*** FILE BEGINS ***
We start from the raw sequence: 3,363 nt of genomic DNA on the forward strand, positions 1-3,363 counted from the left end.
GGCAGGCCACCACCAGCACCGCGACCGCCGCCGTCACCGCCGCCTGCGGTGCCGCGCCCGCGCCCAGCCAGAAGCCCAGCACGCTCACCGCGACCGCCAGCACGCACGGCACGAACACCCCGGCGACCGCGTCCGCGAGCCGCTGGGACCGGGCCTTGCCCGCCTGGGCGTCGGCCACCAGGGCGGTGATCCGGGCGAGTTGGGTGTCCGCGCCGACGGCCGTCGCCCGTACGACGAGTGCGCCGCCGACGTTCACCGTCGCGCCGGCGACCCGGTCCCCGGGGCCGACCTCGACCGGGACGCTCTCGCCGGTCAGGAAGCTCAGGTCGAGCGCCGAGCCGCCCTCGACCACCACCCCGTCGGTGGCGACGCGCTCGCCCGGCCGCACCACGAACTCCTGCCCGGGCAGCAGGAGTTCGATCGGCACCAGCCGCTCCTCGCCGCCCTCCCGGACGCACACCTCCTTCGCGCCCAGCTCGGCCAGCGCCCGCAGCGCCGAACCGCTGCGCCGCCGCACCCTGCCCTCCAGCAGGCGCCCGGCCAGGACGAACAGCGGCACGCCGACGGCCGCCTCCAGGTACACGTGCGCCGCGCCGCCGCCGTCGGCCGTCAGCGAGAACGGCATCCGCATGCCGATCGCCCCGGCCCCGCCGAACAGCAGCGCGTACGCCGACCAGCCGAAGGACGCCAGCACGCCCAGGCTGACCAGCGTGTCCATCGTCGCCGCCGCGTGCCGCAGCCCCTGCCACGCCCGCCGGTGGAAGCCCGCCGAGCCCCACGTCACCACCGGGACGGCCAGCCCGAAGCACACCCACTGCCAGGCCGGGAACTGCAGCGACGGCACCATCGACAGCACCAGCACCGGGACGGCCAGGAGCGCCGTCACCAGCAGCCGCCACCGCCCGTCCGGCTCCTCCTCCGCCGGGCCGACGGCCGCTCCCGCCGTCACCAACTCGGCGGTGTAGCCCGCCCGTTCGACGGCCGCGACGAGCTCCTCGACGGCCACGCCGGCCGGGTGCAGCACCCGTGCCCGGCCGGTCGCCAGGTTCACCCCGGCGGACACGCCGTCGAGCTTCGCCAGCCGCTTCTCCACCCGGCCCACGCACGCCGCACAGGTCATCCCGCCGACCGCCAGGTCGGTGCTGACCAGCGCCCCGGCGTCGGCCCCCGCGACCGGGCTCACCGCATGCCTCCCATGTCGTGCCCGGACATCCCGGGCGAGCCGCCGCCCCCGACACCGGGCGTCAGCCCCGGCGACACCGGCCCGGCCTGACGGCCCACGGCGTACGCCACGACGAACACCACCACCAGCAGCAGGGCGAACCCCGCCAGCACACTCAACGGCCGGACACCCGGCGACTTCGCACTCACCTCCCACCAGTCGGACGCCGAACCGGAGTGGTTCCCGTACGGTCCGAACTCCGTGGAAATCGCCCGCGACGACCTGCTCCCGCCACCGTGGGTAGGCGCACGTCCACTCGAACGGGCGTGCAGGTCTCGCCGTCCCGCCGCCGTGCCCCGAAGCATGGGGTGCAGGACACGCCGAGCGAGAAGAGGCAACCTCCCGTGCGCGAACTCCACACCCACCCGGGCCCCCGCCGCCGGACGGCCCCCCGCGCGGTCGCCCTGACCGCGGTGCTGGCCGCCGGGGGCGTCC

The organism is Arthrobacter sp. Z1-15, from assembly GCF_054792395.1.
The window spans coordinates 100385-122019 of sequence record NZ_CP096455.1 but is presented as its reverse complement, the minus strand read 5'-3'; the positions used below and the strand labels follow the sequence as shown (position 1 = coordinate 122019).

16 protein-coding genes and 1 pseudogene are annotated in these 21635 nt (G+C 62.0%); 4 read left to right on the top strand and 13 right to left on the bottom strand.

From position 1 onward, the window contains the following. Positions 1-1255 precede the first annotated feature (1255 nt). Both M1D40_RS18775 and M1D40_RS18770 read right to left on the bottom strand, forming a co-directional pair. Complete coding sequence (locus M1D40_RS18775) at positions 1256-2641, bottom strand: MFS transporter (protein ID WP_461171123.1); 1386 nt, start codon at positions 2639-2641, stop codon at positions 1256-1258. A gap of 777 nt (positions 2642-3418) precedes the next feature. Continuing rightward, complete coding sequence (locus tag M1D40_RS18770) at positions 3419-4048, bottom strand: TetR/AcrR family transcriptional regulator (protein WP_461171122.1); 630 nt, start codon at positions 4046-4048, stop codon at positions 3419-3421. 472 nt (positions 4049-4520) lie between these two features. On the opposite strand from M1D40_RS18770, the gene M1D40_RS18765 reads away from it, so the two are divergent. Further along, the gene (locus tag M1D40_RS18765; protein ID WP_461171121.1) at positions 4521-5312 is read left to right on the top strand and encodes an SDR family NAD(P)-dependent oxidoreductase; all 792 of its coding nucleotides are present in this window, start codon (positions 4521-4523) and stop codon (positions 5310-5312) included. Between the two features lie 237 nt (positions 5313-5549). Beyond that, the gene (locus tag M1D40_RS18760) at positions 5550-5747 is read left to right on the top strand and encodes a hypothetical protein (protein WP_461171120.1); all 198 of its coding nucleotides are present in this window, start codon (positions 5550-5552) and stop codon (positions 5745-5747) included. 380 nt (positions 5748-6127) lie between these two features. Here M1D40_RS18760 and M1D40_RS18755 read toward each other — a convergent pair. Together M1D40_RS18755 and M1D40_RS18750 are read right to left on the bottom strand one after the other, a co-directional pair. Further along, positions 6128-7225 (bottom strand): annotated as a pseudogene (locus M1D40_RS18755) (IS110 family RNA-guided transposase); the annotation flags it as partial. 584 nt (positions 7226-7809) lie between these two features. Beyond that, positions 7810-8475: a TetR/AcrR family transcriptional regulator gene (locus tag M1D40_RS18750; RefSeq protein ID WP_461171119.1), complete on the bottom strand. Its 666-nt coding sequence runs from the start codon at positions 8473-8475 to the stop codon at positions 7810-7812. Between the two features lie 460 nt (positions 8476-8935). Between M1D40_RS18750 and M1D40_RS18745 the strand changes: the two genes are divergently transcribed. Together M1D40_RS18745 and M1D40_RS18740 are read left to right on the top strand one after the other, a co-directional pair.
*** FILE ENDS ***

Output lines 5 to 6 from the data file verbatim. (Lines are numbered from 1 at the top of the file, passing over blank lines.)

16 protein-coding genes and 1 pseudogene are annotated in these 21635 nt (G+C 62.0%); 4 read left to right on the top strand and 13 right to left on the bottom strand.

From position 1 onward, the window contains the following. Positions 1-1255 precede the first annotated feature (1255 nt). Both M1D40_RS18775 and M1D40_RS18770 read right to left on the bottom strand, forming a co-directional pair. Complete coding sequence (locus M1D40_RS18775) at positions 1256-2641, bottom strand: MFS transporter (protein ID WP_461171123.1); 1386 nt, start codon at positions 2639-2641, stop codon at positions 1256-1258. A gap of 777 nt (positions 2642-3418) precedes the next feature. Continuing rightward, complete coding sequence (locus tag M1D40_RS18770) at positions 3419-4048, bottom strand: TetR/AcrR family transcriptional regulator (protein WP_461171122.1); 630 nt, start codon at positions 4046-4048, stop codon at positions 3419-3421. 472 nt (positions 4049-4520) lie between these two features. On the opposite strand from M1D40_RS18770, the gene M1D40_RS18765 reads away from it, so the two are divergent. Further along, the gene (locus tag M1D40_RS18765; protein ID WP_461171121.1) at positions 4521-5312 is read left to right on the top strand and encodes an SDR family NAD(P)-dependent oxidoreductase; all 792 of its coding nucleotides are present in this window, start codon (positions 4521-4523) and stop codon (positions 5310-5312) included. Between the two features lie 237 nt (positions 5313-5549). Beyond that, the gene (locus tag M1D40_RS18760) at positions 5550-5747 is read left to right on the top strand and encodes a hypothetical protein (protein WP_461171120.1); all 198 of its coding nucleotides are present in this window, start codon (positions 5550-5552) and stop codon (positions 5745-5747) included. 380 nt (positions 5748-6127) lie between these two features. Here M1D40_RS18760 and M1D40_RS18755 read toward each other — a convergent pair. Together M1D40_RS18755 and M1D40_RS18750 are read right to left on the bottom strand one after the other, a co-directional pair. Further along, positions 6128-7225 (bottom strand): annotated as a pseudogene (locus M1D40_RS18755) (IS110 family RNA-guided transposase); the annotation flags it as partial. 584 nt (positions 7226-7809) lie between these two features. Beyond that, positions 7810-8475: a TetR/AcrR family transcriptional regulator gene (locus tag M1D40_RS18750; RefSeq protein ID WP_461171119.1), complete on the bottom strand. Its 666-nt coding sequence runs from the start codon at positions 8473-8475 to the stop codon at positions 7810-7812. Between the two features lie 460 nt (positions 8476-8935). Between M1D40_RS18750 and M1D40_RS18745 the strand changes: the two genes are divergently transcribed. Together M1D40_RS18745 and M1D40_RS18740 are read left to right on the top strand one after the other, a co-directional pair.